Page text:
After the jaw-dropping ending to Infinity War last April, we have all spent the last twelve months speculating and theorising on how the Avengers can bounce back from the wrath and destruction of the mighty Thanos (Josh Brolin). Excitement was already extraordinary for Infinity War, so once the film exceeded expectations, it meant that Endgame came with unprecedented levels of anticipation. This was the conclusion to an eleven year saga and is hands down the biggest cinema release of the century.
Endgame is a stunning cinematic experience. This is audacious and riveting viewing from beginning to end, never going the way you think it will. Within the first twenty minutes, everything you’re expecting from the movie will have evaporated, and the twists and turns do not stop there. It’s not perfect, as at times it can get a bit convoluted, but the action is as impressive and destructive as you hope and they put a strong focus on the characters and the mission, which really helps elevate the film.
I’m so glad Marvel altered the original title of ‘Infinity War Part 2’ as this certainly creates its own story as a new Avengers movie. The majority of the film centres on our original six heroes from 2012’s Avengers Assemble and is all the better for it. This is the culmination to their remarkable journey.
It’s difficult to even remotely talk about the plot without entering spoilers, and its best enjoyed knowing as little as possible going in. All I’d say is that the film takes up a three part structure of sorts. Part one is slow but important, sure to not please every viewer with its pacing but I found it handled the grief our heroes are suffering from very well. Part two is where the story finally kicks in and is a ton of fun, whilst the third act is the finale we all craved and desired. These final two hours are where the film picks up significantly, taking the franchise to all new heights with some of the most pleasurable and epic sequences you’re ever likely to see on the big screen.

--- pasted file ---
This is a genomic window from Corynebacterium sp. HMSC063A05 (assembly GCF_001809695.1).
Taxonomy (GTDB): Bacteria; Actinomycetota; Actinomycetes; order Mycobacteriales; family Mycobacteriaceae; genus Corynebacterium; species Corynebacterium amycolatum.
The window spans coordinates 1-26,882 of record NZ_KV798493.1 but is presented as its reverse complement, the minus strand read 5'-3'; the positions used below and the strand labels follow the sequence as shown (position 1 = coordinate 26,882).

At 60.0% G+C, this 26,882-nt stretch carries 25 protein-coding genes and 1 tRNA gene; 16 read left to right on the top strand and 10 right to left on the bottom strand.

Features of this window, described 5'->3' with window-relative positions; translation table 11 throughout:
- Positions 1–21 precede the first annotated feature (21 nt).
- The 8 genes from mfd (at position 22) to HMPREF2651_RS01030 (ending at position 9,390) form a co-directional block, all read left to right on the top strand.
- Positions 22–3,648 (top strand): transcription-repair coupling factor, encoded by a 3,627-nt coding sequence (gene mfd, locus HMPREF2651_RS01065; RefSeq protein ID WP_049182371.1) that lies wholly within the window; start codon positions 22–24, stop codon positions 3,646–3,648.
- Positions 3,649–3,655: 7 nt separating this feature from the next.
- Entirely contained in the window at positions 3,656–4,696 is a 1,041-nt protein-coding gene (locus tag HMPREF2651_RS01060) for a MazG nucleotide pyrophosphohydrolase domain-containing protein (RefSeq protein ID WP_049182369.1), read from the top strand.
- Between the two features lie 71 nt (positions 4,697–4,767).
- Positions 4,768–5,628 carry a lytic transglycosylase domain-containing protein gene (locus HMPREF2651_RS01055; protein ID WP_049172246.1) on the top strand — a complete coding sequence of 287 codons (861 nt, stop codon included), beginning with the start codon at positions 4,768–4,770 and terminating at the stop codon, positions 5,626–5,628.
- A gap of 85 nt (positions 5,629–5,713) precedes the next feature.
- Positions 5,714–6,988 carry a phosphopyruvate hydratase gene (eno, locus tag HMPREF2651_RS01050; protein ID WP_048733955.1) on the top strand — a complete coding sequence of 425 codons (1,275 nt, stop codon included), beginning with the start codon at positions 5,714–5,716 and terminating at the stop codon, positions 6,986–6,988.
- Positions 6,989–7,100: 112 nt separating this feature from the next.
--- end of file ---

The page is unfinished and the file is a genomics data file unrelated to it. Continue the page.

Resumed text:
However, it is not better than Infinity War. I thought Infinity was a better made movie and the ending was so unexpected and shocking that it will stay with me forever. Endgame is still a fantastic film, but it isn’t as tightly wielded as its predecessor. I also thought Infinity was one of Marvel’s funniest movies to date, whilst here the joke rate is far less successful. There are still plenty of hilarious moments (Rocket, Hulk and Ant-Man especially) but sometimes it feels miscalculated, particularly how they handle Thor.
Everyone has their moments in the spotlight, with Jeremy Renner’s Hawkeye and Paul Rudd’s Ant-Man used especially well, but the film belongs to Robert Downey Jr’s Iron Man and Chris Evans’ Captain America. They’ve always been the big stars, stealing each film they’re in with charm and likeability, and here they are at their strongest yet. The emotion these two go through and the determination to put things right is moving and potent.
Above all else, this is a highly satisfying conclusion. This is for all the fans that have been there from the beginning, with an abundance of fan-service moments throughout which will have you throwing a fist in the air. Big credit must go to directors Anthony & Joe Russo and screenwriters Christopher Markus & Stephen McFeely, who as a four have now given us Endgame, Infinity War, Civil War and The Winter Soldier, by far my top four favourite movies within the entire Marvel Cinematic Universe. They have delivered exhilarating action, characters we’re emotionally invested in and the climax to cinema’s greatest crossover event.
With the constant throwbacks and references to previous films, this is crowd-pleasing entertainment at its finest and a fitting tribute to the MCU as a whole. Newcomers may struggle, but then again who by now is new to this unbelievable and unforgettable franchise?
Verdict: Although easy to nit-pick, this is one of the most brave, ambitious and thrilling superhero movies you’re ever likely to see. Endgame is a lot to process, but it’s the near-perfect finale to this Infinity Stones Saga.
Best Moment: Captain America uses a weapon which isn’t his shield